Possible intervention targets for age-related degeneration are always welcome, particularly when they come bearing experimental evidence, and even more so when they relate to the central nervous system. That’s the case with this new paper, from a multicenter team led out of Stanford. Interestingly, this also ties in with the well-publicized (and from what I can see, well-established) evidence that infusing young blood into aged rodents improves their brain function (among other things), while infusing elderly blood into young ones impairs them. That’s inspired a great deal of work to figure out what the blood factors are that are causing all this, on both sides.
This work makes the case for vascular cell adhesion molecule 1 (VCAM1). The group started out by looking at brain endothelial cells (BECs) from young and old mice, using RNAseq for expression profiling. There are plenty of differences (people have done this sort of analysis before, naturally), and these tend to show up in pathways that are known to be associated with the aging phenotype: immunity and inflammation, stress responses, the vascular system, cell adhesion, and more. The inflammation component really stands out, as has been noted for many years, and it makes sense: age-related damage to cellular systems is interpreted as, well, damage, and it sets off a response as with any other injury. But the persistent activation of the inflammation pathways probably ends up causing further damage on its own.
The group had already searched for age-related plasma protein differences in previous work, and correlating those with the BEC data showed that the soluble form of VCAM1 really stood out. That one is cleaved off the membrane-bound VCAM protein and circulates throughout the body, encouraging leukocyte tethering to cell surfaces via the integrin receptor system. Not every BEC cell is positive for VCAM1, though, so the team zeroed in with single-cell expression profiling on the ones that were. And even those, on detailed analysis, cluster into groups based on their gene regulation signatures, and that isn’t all due to age, either. But there was still enough of a definite age-related signature for Vcam1 mRNA and expression of VCAM protein correlated strongly with it, too. Interestingly, two of the clusters that could be differentiated, from the herd and from each other, were from venous and from arterial endothelial cells.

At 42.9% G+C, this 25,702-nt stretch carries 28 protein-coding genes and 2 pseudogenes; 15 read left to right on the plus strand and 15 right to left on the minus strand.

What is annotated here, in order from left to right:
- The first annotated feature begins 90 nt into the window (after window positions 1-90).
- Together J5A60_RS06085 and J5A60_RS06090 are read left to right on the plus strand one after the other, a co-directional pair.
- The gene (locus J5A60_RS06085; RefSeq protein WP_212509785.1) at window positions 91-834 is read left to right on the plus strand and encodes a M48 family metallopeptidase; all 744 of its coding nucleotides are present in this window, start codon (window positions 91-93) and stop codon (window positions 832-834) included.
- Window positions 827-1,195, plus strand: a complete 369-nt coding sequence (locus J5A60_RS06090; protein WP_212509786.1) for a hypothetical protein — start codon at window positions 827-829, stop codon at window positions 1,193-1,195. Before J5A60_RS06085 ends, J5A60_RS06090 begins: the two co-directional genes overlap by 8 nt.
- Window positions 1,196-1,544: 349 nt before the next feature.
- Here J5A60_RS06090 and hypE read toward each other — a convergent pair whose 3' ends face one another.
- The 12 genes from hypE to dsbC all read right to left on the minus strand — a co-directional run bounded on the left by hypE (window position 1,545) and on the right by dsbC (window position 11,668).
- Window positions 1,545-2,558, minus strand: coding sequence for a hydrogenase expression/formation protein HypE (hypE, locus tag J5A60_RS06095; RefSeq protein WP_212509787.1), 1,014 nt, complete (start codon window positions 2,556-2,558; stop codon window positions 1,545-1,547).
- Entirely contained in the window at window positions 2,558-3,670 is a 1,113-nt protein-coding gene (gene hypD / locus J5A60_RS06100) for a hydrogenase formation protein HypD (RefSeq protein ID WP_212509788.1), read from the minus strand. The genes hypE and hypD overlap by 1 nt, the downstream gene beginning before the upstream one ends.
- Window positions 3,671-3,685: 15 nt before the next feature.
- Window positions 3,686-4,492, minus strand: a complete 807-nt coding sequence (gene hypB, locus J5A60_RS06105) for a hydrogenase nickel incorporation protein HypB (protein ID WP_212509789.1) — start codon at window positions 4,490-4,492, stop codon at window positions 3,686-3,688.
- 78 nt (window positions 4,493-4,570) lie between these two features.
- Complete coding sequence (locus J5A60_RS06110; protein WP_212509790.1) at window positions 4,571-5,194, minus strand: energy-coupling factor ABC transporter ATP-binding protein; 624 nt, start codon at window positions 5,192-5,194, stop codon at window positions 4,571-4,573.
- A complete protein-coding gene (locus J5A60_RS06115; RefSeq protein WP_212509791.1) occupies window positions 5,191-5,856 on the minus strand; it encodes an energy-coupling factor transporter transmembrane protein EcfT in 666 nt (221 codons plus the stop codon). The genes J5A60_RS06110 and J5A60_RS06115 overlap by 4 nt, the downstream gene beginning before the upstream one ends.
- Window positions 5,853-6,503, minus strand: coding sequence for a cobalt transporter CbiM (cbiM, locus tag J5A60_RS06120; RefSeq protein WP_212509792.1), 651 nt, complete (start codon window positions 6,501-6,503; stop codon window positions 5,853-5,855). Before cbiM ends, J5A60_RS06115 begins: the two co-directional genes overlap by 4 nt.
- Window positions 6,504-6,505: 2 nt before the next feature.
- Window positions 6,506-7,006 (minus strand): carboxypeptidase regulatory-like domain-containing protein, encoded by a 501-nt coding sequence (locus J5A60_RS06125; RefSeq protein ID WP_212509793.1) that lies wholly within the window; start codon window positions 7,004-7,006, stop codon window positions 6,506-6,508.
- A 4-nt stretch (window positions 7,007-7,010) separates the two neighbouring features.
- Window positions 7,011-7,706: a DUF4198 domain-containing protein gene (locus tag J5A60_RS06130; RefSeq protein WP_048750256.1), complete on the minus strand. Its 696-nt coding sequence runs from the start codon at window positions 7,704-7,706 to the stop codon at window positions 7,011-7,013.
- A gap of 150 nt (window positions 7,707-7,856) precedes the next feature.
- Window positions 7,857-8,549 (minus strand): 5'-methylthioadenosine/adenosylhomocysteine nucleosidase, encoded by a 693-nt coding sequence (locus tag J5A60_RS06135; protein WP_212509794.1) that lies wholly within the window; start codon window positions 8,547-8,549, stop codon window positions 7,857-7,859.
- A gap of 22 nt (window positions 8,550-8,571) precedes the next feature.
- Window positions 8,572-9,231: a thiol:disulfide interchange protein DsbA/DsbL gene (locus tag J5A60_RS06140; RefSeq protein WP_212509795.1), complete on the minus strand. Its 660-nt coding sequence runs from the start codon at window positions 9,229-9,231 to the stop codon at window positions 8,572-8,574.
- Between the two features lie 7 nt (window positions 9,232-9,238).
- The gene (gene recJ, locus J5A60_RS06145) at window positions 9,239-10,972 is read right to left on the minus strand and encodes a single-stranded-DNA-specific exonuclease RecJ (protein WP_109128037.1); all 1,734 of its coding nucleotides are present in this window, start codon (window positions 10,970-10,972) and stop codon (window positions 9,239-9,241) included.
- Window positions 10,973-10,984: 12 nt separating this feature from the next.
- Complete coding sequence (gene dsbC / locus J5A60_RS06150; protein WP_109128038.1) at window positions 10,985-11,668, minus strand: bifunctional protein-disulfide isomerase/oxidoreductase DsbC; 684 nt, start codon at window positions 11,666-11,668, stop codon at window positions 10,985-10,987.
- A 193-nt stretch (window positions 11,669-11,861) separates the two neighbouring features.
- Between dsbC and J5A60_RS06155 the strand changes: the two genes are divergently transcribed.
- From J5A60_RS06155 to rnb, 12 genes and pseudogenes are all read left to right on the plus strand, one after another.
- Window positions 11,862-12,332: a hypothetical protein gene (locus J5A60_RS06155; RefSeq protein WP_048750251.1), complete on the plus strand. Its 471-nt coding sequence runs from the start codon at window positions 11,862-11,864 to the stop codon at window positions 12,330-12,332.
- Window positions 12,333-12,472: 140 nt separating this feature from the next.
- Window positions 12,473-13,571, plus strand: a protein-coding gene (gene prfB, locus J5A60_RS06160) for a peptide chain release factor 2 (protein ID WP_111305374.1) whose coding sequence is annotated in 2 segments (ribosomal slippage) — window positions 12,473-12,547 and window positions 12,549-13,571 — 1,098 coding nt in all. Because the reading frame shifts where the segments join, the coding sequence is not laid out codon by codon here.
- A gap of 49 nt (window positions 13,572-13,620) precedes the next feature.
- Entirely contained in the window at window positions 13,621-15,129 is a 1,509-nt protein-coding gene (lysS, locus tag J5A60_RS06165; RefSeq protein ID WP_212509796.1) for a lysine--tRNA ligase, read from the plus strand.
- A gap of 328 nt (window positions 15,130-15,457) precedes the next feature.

And plasma from aged mice, it turns out, sets off VCAM1 expression very noticeably (human plasma from aged subjects does it, too). Brain-specific deletion of VCAM1, on the other hand abolishes the effects of aged plasma on the brain. Not that this is dialyzed plasma, so the small molecules and metabolites should be largely removed (which argues for many of the bad effects to be mediated by proteins). There was still plenty of soluble VCAM1 protein out in the plasma, since they didn’t delete things out in the other tissues, but aged plasma treatment had no effect on BEC cells, on microglia, or on hippocampal activity, as opposed to mice that still had their cerebrovascuar VCAM intact. Similarly, treatment of the rodents with an anti-VCAM antibody also prevented aged plasma from having brain effects. In fact, old mice, when treated over several days in this way, significantly improved their cognitive function (in the sort of find-the-hole tests you run on mice), in some cases back to the levels of their younger peers.
This looks like important evidence. It’s not only very interesting that VCAM1 has been identified as a player in these processes, but even more so that there seems to be an opportunity for therapy (I honestly would not have been optimistic about the latter, but I’m glad to be wrong). It’s also worth noting that circulating VCAM1 is increased in many other chronic disease states in humans, as well as with aging in general, and it’s exciting to consider that this might be one of the too-much-inflammation bad actors that can be targeted. There’s still a lot to be unraveled – for example, what’s happening downstream of VCAM signaling to cause the trouble? You’d figure that it’s leukocyte-related, but there’s a lot to find out (and that may reveal additional ideas for intervention). How do the microglia and hippocampal cells know what’s going on, and by what pathways do they react? All this is well worth study – but another thing that’s well worth study is the effect of VCAM inhibition in the brains of more animal models, and if those bode well, in humans too. Here’s hoping that something comes of it!